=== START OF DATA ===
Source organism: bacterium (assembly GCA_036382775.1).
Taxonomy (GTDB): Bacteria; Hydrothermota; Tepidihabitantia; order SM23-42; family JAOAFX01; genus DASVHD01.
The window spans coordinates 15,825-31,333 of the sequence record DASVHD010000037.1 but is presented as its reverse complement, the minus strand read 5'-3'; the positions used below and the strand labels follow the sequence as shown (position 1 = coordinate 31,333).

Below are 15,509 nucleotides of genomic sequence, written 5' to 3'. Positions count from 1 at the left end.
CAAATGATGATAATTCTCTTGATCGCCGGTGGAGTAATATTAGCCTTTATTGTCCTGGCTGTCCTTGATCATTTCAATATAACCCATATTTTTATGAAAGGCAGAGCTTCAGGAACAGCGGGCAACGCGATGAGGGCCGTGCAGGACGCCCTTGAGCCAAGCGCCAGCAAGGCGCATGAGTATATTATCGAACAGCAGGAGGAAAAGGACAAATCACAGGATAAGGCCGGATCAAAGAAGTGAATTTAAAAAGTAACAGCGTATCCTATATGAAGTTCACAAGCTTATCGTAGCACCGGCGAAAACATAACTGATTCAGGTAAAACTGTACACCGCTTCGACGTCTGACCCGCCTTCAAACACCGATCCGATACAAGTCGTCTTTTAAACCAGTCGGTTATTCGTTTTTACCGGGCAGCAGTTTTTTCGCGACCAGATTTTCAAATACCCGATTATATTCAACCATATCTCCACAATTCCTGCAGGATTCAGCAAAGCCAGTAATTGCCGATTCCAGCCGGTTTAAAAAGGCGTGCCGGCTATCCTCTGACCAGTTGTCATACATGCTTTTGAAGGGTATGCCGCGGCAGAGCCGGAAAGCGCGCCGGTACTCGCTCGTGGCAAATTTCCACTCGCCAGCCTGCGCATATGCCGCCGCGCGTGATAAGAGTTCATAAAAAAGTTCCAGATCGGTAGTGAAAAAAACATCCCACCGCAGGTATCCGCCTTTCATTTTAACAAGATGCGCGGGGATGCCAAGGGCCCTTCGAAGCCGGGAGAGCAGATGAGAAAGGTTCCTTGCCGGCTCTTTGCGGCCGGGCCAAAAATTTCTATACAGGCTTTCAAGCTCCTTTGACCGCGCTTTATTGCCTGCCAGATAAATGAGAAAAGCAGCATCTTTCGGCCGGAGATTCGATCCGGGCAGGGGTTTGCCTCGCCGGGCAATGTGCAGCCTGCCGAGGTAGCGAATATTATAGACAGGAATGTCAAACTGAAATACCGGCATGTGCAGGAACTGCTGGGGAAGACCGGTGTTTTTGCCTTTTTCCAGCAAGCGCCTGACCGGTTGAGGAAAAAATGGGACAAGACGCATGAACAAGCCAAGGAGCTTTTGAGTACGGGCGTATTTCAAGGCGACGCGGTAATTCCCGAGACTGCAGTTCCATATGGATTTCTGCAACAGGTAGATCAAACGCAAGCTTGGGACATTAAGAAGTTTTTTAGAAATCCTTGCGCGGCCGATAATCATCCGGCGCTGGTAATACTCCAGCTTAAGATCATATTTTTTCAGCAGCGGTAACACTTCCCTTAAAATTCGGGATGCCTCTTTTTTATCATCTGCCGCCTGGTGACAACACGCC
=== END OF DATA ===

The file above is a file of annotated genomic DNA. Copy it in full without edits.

Source organism: bacterium (assembly GCA_036382775.1).
Taxonomy (GTDB): Bacteria; Hydrothermota; Tepidihabitantia; order SM23-42; family JAOAFX01; genus DASVHD01.
The window spans coordinates 15,825-31,333 of the sequence record DASVHD010000037.1 but is presented as its reverse complement, the minus strand read 5'-3'; the positions used below and the strand labels follow the sequence as shown (position 1 = coordinate 31,333).

Below are 15,509 nucleotides of genomic sequence, written 5' to 3'. Positions count from 1 at the left end.
CAAATGATGATAATTCTCTTGATCGCCGGTGGAGTAATATTAGCCTTTATTGTCCTGGCTGTCCTTGATCATTTCAATATAACCCATATTTTTATGAAAGGCAGAGCTTCAGGAACAGCGGGCAACGCGATGAGGGCCGTGCAGGACGCCCTTGAGCCAAGCGCCAGCAAGGCGCATGAGTATATTATCGAACAGCAGGAGGAAAAGGACAAATCACAGGATAAGGCCGGATCAAAGAAGTGAATTTAAAAAGTAACAGCGTATCCTATATGAAGTTCACAAGCTTATCGTAGCACCGGCGAAAACATAACTGATTCAGGTAAAACTGTACACCGCTTCGACGTCTGACCCGCCTTCAAACACCGATCCGATACAAGTCGTCTTTTAAACCAGTCGGTTATTCGTTTTTACCGGGCAGCAGTTTTTTCGCGACCAGATTTTCAAATACCCGATTATATTCAACCATATCTCCACAATTCCTGCAGGATTCAGCAAAGCCAGTAATTGCCGATTCCAGCCGGTTTAAAAAGGCGTGCCGGCTATCCTCTGACCAGTTGTCATACATGCTTTTGAAGGGTATGCCGCGGCAGAGCCGGAAAGCGCGCCGGTACTCGCTCGTGGCAAATTTCCACTCGCCAGCCTGCGCATATGCCGCCGCGCGTGATAAGAGTTCATAAAAAAGTTCCAGATCGGTAGTGAAAAAAACATCCCACCGCAGGTATCCGCCTTTCATTTTAACAAGATGCGCGGGGATGCCAAGGGCCCTTCGAAGCCGGGAGAGCAGATGAGAAAGGTTCCTTGCCGGCTCTTTGCGGCCGGGCCAAAAATTTCTATACAGGCTTTCAAGCTCCTTTGACCGCGCTTTATTGCCTGCCAGATAAATGAGAAAAGCAGCATCTTTCGGCCGGAGATTCGATCCGGGCAGGGGTTTGCCTCGCCGGGCAATGTGCAGCCTGCCGAGGTAGCGAATATTATAGACAGGAATGTCAAACTGAAATACCGGCATGTGCAGGAACTGCTGGGGAAGACCGGTGTTTTTGCCTTTTTCCAGCAAGCGCCTGACCGGTTGAGGAAAAAATGGGACAAGACGCATGAACAAGCCAAGGAGCTTTTGAGTACGGGCGTATTTCAAGGCGACGCGGTAATTCCCGAGACTGCAGTTCCATATGGATTTCTGCAACAGGTAGATCAAACGCAAGCTTGGGACATTAAGAAGTTTTTTAGAAATCCTTGCGCGGCCGATAATCATCCGGCGCTGGTAATACTCCAGCTTAAGATCATATTTTTTCAGCAGCGGTAACACTTCCCTTAAAATTCGGGATGCCTCTTTTTTATCATCTGCCGCCTGGTGACAACACGCC